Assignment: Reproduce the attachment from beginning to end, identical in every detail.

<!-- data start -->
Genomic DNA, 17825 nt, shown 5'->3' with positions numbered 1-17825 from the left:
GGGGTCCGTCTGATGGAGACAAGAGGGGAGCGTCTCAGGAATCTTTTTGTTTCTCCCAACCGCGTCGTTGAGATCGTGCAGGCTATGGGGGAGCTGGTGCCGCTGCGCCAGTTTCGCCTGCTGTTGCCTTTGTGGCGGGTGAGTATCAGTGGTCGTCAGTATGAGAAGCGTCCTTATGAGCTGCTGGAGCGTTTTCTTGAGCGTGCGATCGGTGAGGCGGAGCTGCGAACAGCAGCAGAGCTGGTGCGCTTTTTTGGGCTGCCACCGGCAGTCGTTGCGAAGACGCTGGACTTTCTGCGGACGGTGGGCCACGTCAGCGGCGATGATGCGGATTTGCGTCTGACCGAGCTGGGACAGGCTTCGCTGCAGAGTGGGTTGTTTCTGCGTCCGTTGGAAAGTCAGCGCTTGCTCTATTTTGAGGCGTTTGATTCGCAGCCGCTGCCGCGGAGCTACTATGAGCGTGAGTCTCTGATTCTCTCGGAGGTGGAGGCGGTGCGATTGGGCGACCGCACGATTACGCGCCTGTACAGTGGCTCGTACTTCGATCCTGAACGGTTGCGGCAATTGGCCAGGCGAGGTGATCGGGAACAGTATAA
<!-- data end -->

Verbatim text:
Genomic DNA, 17825 nt, shown 5'->3' with positions numbered 1-17825 from the left:
GGGGTCCGTCTGATGGAGACAAGAGGGGAGCGTCTCAGGAATCTTTTTGTTTCTCCCAACCGCGTCGTTGAGATCGTGCAGGCTATGGGGGAGCTGGTGCCGCTGCGCCAGTTTCGCCTGCTGTTGCCTTTGTGGCGGGTGAGTATCAGTGGTCGTCAGTATGAGAAGCGTCCTTATGAGCTGCTGGAGCGTTTTCTTGAGCGTGCGATCGGTGAGGCGGAGCTGCGAACAGCAGCAGAGCTGGTGCGCTTTTTTGGGCTGCCACCGGCAGTCGTTGCGAAGACGCTGGACTTTCTGCGGACGGTGGGCCACGTCAGCGGCGATGATGCGGATTTGCGTCTGACCGAGCTGGGACAGGCTTCGCTGCAGAGTGGGTTGTTTCTGCGTCCGTTGGAAAGTCAGCGCTTGCTCTATTTTGAGGCGTTTGATTCGCAGCCGCTGCCGCGGAGCTACTATGAGCGTGAGTCTCTGATTCTCTCGGAGGTGGAGGCGGTGCGATTGGGCGACCGCACGATTACGCGCCTGTACAGTGGCTCGTACTTCGATCCTGAACGGTTGCGGCAATTGGCCAGGCGAGGTGATCGGGAACAGTATAA